Jesse y Joy…..not what you’d expect!

Jesse y Joy Photo: latinazos.net

Ever since 2007, many of my students have simply fallen in love with Jesse y Joy, a brother/sister duo from Mexico (mother from Wisconsin, father from Mexico).  That first year of my discovery, Jesse was 20 and Joy was 17, and the song was “Espacio Sideral”. There is an official video:

and then there is the video that fascinated my students, that I used because at the time I did not see the official video:

While I also liked the song, I didn’t understand why so many of them were so drawn to the song.  They requested it non stop for weeks.  They learned the lyrics by heart.  They sang the lyrics with and without the song.  Was it because Jesse and Joy were so young? Seriously, Joy at that time was just a year older than most of my students?  Was it because they didn’t look like artists from Mexico?  Was it because the song had references to familiar things?  Was it the pop/folk sound of the music?  I didn’t know, but what I did know was that without any effort at all, they had a grasp on vocabulary that absolutely was not part of our curriculum:  regalar, espacio sideral, proteger, poderes, via láctea, caja, hornear, quisiera….quisiera!

The next year, I had some of the same students from Spanish II in Spanish III, and what was their first request….”Espacio Sideral”.  But, it was the beginning of the year, and we were reviewing preterite and imperfect, so I decided to branch out and try another Jesse y Joy song, “Llegaste tú”.

Hundida yo estaba, ahogada en soledad
mi corazón lloraba de un vacío total
todo lo intenté, por donde quiera te busqué
eras tú mi necesidad

triste y desolada, ya no pude soportar
más deseperada, era imposible de estar
todo lo intenté, por dondequiera te busqué
eras tú mi necesidad, alcé mi rostro y…

llegaste tú, todo cambió
llegaste tú, la esperanza triunfó
llegaste tú, volví a nacer

por tanto tiempo quise encontrar la solución
a ese gran vacío que llevaba en mi interior
todo lo intenté, por dondequiera te busqué
eras tú mi necesidad, alcé mi rostro y…

llegaste tú, todo cambió
llegaste tú, la esperanza triunfó
llegaste tú, volví a nacer

On the first listening of the song, some declared it wonderful, others didn’t like it at all.  No matter, our purpose now was to look at the verbs.  What did they hear?  Obviously they heard llegaste. Most heard lloraba, era, eras, busqué, pude and cambió.  A few heard volví, quise and llevaba, but the unfamiliar verbs intenté, alcé and triunfó were missed. The next day we did a very brief cloze activity with the verbs and talked about why the verbs were preterite or imperfect.  This is an activity with that song that I have now used for three years.  This past year I also used “Somos lo que fue” in that review.

I have to add that Espacio Sideral remained so popular that it has been used in our Cabaret (a multicultural evening displaying the many cultures that make up our student body, featuring song, dance, poetry, etc.).  In 2009, one of our math teachers (of Cuban descent) played the guitar and sang the song with the audience singing along!

In the spring of 2010, I discovered another Jesse y Joy song called “Chocolate” that sparked the same response as the discovery of “Espacio Sideral”.  The students simply could not get enough of it!  Initially, the only video that I had seen was this:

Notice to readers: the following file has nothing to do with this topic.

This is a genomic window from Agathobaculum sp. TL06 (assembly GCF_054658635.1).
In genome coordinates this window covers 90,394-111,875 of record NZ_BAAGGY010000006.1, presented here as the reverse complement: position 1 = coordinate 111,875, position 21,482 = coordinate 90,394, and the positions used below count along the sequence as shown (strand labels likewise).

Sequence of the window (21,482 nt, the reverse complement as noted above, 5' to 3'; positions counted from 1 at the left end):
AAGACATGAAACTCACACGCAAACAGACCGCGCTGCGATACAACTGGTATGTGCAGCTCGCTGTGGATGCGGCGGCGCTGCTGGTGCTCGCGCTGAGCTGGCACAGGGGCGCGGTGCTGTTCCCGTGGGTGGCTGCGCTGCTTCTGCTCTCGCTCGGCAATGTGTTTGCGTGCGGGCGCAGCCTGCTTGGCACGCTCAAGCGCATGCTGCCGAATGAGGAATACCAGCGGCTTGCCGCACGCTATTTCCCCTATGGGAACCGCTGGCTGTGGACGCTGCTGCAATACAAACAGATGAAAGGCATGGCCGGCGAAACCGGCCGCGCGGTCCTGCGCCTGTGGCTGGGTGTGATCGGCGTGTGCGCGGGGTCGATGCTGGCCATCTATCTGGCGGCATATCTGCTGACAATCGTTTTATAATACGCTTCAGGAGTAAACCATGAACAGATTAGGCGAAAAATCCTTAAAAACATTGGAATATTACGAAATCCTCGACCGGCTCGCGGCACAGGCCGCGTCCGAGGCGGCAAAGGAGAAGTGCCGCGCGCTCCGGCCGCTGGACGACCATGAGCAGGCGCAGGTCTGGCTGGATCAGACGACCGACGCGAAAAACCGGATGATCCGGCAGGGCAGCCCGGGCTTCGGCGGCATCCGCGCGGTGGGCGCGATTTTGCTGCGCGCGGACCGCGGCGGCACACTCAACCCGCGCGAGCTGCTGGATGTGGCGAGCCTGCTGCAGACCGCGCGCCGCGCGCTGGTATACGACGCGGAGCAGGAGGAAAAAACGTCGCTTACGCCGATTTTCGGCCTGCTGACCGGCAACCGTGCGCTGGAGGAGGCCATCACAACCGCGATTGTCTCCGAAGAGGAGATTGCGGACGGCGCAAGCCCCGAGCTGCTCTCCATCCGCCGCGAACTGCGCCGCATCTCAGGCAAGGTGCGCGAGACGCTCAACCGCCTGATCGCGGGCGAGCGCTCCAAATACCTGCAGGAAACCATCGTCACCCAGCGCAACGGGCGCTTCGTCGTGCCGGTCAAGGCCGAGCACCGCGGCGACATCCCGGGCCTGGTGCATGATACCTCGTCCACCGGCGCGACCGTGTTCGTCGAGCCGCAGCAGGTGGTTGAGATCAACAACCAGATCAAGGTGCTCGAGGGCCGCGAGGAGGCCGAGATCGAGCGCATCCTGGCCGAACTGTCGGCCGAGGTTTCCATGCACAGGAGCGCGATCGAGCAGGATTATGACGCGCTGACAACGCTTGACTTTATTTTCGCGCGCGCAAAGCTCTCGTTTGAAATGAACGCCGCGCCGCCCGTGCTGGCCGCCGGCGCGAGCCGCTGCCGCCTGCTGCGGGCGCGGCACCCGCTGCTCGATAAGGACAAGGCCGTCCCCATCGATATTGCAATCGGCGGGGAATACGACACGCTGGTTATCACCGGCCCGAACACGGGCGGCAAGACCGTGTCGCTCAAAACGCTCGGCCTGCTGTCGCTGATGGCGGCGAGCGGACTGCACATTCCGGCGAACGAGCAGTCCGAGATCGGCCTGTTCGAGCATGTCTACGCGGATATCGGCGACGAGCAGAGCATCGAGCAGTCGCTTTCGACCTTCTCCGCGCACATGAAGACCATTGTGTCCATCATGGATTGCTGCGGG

The students liked it because the lyrics were right there, and the action, while minimal, was cute.  In the fall of 2010, I discovered the official video:

and I decided to use it with our beginning of the year “food unit”.  The song and the official video held great appeal for the students, and I was pleased because the lyrics also had many of our new vocabulary words (italiziced).

endulzas mi canción
Le das un buen sabor, a cada situación
Siempre Tú

¿Quién podría ser mejor?
Contigo sale el sol
Sazonas mi interior, siempre

Se derrite el corazón
Tan sólo con una mirada
Son tus besos, es tu voz que tienen mi alma enajenada

Nuestro amor sabe a chocolate
Un corazón de bombón que late
Nuestro amor sabe a chocolate
Oh oh oh oh oh

Uuh uh uh uh uh
uuh uh uh uh uh

Tú, tú mi inpiración
Receta de pasión
Amor sin condición, siempre

Se derrite el corazón
Tan sólo con una mirada
Son tus besos, es tu voz que tienen mi alma enajenada

Nuestro amor sabe a chocolate
Un corazón de bombón que late
Nuestro amor sabe a chocolate
Oh oh oh oh oh

Quien no ha probado y no mas
Verás que te hace volar
El cielo en tu paladar
Así me quiero quedar

And to have a song that uses the idiomatic expression, sabe a, WOW! That’s a tough one to teach, and here it is naturally, repetitively in the song…what could be better?  This past year, I used other Jesse y Joy songs:  “Adiós”, “Volveré” (future), “Y te vas”, and ” Ya no quiero” as my warm up/entering the classroom/let’s switch to Spanish songs, and they were received with varying degrees of acceptance/enjoyment. This year, I think that I will use an idea from EFL Classroom 2.0 to combine the song “Chocolate” with other vocabulary from the food unit.  It’s a game called Mystery Box, which is describe by the creator of the game as “the most exciting powerpoint game I’ve ever used.”  Take a look, save it, and change it to suit your needs! Powerpoint:

MYSTERYBOX La comida

 

According to twitter, jesseyjoyJesse & Joy Oficial  El estreno del “1er Single del nuevo album” sera el dia 4 de Julio. I can’t wait!

 

 

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4 thoughts on “Jesse y Joy…..not what you’d expect!

  1. My students LOVE Jesse y Joy, also! Thanks to your post I am looking forward to using “Llegaste Tu” tomorrow with my students to help with preterite and imperfect distinctions in my Spanish 2.

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